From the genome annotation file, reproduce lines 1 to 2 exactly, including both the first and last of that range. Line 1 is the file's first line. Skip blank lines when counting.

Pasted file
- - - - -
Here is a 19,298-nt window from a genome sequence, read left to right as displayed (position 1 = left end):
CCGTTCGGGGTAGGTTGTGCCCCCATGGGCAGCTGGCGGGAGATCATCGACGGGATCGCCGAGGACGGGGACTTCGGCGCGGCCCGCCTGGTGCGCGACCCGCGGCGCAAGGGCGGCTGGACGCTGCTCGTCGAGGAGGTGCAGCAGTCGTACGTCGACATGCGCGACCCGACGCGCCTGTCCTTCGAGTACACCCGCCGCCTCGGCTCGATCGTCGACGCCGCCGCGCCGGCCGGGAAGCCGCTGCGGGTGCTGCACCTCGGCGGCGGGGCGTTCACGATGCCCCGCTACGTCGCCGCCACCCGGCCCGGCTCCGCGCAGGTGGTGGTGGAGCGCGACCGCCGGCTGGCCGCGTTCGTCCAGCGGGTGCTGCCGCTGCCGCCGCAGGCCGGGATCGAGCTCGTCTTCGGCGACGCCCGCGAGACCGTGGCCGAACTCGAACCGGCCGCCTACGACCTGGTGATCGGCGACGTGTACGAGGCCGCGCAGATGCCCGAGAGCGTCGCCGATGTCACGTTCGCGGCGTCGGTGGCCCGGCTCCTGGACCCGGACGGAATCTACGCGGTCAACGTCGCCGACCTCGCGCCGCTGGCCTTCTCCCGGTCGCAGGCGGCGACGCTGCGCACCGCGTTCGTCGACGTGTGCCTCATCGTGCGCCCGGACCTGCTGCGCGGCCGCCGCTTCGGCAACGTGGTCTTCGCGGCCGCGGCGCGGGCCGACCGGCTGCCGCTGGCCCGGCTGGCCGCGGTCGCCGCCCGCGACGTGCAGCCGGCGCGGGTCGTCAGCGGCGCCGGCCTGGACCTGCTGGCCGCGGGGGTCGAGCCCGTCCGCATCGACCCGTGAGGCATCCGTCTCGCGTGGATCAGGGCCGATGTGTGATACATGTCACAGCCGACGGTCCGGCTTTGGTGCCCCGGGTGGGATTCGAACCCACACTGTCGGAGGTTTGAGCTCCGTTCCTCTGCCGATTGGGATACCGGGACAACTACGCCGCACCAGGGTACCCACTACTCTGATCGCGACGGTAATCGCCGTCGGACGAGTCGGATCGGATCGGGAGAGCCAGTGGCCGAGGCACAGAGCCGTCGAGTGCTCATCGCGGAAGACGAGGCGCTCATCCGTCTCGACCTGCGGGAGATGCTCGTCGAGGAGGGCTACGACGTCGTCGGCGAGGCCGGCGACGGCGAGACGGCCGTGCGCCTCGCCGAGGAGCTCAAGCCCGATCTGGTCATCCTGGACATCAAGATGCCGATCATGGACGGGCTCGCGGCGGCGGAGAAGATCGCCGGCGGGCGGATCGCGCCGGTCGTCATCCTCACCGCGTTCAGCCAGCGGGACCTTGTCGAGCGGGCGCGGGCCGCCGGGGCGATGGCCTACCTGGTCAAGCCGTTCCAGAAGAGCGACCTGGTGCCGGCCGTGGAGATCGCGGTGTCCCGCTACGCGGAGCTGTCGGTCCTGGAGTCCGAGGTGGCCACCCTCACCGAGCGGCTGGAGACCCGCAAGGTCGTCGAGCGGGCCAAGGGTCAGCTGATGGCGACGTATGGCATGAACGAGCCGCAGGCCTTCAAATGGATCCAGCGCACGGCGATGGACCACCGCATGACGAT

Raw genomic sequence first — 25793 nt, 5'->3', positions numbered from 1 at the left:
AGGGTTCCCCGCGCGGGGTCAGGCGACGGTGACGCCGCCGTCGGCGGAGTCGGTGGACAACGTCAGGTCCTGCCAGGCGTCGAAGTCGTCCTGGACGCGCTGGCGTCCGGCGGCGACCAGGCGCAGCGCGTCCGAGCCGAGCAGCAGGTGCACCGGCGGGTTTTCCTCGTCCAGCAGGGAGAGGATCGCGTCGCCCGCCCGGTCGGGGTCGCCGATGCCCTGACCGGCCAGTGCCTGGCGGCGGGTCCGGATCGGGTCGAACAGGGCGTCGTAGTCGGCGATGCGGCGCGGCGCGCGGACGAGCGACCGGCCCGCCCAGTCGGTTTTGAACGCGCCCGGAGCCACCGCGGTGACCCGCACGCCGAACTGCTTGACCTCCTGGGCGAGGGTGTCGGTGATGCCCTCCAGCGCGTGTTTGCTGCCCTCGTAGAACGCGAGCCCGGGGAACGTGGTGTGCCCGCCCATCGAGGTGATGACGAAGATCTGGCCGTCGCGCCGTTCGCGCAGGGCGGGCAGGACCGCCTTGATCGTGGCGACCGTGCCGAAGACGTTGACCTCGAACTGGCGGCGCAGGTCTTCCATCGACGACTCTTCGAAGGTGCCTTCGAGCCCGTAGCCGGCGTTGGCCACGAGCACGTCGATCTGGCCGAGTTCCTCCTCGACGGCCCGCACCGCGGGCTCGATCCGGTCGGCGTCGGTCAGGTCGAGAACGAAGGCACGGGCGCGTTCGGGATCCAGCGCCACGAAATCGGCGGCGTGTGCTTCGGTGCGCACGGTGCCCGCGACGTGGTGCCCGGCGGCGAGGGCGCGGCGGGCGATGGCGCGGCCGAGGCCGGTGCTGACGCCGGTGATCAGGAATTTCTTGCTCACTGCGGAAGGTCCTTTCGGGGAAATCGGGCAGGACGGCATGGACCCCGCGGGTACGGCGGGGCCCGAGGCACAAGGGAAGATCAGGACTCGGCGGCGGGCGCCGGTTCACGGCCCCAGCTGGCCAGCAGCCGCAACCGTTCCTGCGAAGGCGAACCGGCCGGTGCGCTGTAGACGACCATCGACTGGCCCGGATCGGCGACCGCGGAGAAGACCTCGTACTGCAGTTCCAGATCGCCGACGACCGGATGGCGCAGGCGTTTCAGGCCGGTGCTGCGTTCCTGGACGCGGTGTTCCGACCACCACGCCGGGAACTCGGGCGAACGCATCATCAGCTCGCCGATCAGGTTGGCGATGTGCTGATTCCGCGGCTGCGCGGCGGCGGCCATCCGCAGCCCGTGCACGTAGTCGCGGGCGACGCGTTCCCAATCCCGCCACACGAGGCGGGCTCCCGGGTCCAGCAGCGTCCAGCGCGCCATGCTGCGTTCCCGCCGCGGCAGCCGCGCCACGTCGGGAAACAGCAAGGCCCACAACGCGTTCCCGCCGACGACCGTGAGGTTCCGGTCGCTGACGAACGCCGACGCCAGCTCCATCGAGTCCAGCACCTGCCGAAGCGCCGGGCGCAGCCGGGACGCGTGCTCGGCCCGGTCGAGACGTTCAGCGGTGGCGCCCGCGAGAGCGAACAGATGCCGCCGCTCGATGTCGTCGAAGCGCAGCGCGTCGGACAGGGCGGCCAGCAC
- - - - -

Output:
Here is a 19,298-nt window from a genome sequence, read left to right as displayed (position 1 = left end):
CCGTTCGGGGTAGGTTGTGCCCCCATGGGCAGCTGGCGGGAGATCATCGACGGGATCGCCGAGGACGGGGACTTCGGCGCGGCCCGCCTGGTGCGCGACCCGCGGCGCAAGGGCGGCTGGACGCTGCTCGTCGAGGAGGTGCAGCAGTCGTACGTCGACATGCGCGACCCGACGCGCCTGTCCTTCGAGTACACCCGCCGCCTCGGCTCGATCGTCGACGCCGCCGCGCCGGCCGGGAAGCCGCTGCGGGTGCTGCACCTCGGCGGCGGGGCGTTCACGATGCCCCGCTACGTCGCCGCCACCCGGCCCGGCTCCGCGCAGGTGGTGGTGGAGCGCGACCGCCGGCTGGCCGCGTTCGTCCAGCGGGTGCTGCCGCTGCCGCCGCAGGCCGGGATCGAGCTCGTCTTCGGCGACGCCCGCGAGACCGTGGCCGAACTCGAACCGGCCGCCTACGACCTGGTGATCGGCGACGTGTACGAGGCCGCGCAGATGCCCGAGAGCGTCGCCGATGTCACGTTCGCGGCGTCGGTGGCCCGGCTCCTGGACCCGGACGGAATCTACGCGGTCAACGTCGCCGACCTCGCGCCGCTGGCCTTCTCCCGGTCGCAGGCGGCGACGCTGCGCACCGCGTTCGTCGACGTGTGCCTCATCGTGCGCCCGGACCTGCTGCGCGGCCGCCGCTTCGGCAACGTGGTCTTCGCGGCCGCGGCGCGGGCCGACCGGCTGCCGCTGGCCCGGCTGGCCGCGGTCGCCGCCCGCGACGTGCAGCCGGCGCGGGTCGTCAGCGGCGCCGGCCTGGACCTGCTGGCCGCGGGGGTCGAGCCCGTCCGCATCGACCCGTGAGGCATCCGTCTCGCGTGGATCAGGGCCGATGTGTGATACATGTCACAGCCGACGGTCCGGCTTTGGTGCCCCGGGTGGGATTCGAACCCACACTGTCGGAGGTTTGAGCTCCGTTCCTCTGCCGATTGGGATACCGGGACAACTACGCCGCACCAGGGTACCCACTACTCTGATCGCGACGGTAATCGCCGTCGGACGAGTCGGATCGGATCGGGAGAGCCAGTGGCCGAGGCACAGAGCCGTCGAGTGCTCATCGCGGAAGACGAGGCGCTCATCCGTCTCGACCTGCGGGAGATGCTCGTCGAGGAGGGCTACGACGTCGTCGGCGAGGCCGGCGACGGCGAGACGGCCGTGCGCCTCGCCGAGGAGCTCAAGCCCGATCTGGTCATCCTGGACATCAAGATGCCGATCATGGACGGGCTCGCGGCGGCGGAGAAGATCGCCGGCGGGCGGATCGCGCCGGTCGTCATCCTCACCGCGTTCAGCCAGCGGGACCTTGTCGAGCGGGCGCGGGCCGCCGGGGCGATGGCCTACCTGGTCAAGCCGTTCCAGAAGAGCGACCTGGTGCCGGCCGTGGAGATCGCGGTGTCCCGCTACGCGGAGCTGTCGGTCCTGGAGTCCGAGGTGGCCACCCTCACCGAGCGGCTGGAGACCCGCAAGGTCGTCGAGCGGGCCAAGGGTCAGCTGATGGCGACGTATGGCATGAACGAGCCGCAGGCCTTCAAATGGATCCAGCGCACGGCGATGGACCACCGCATGACGAT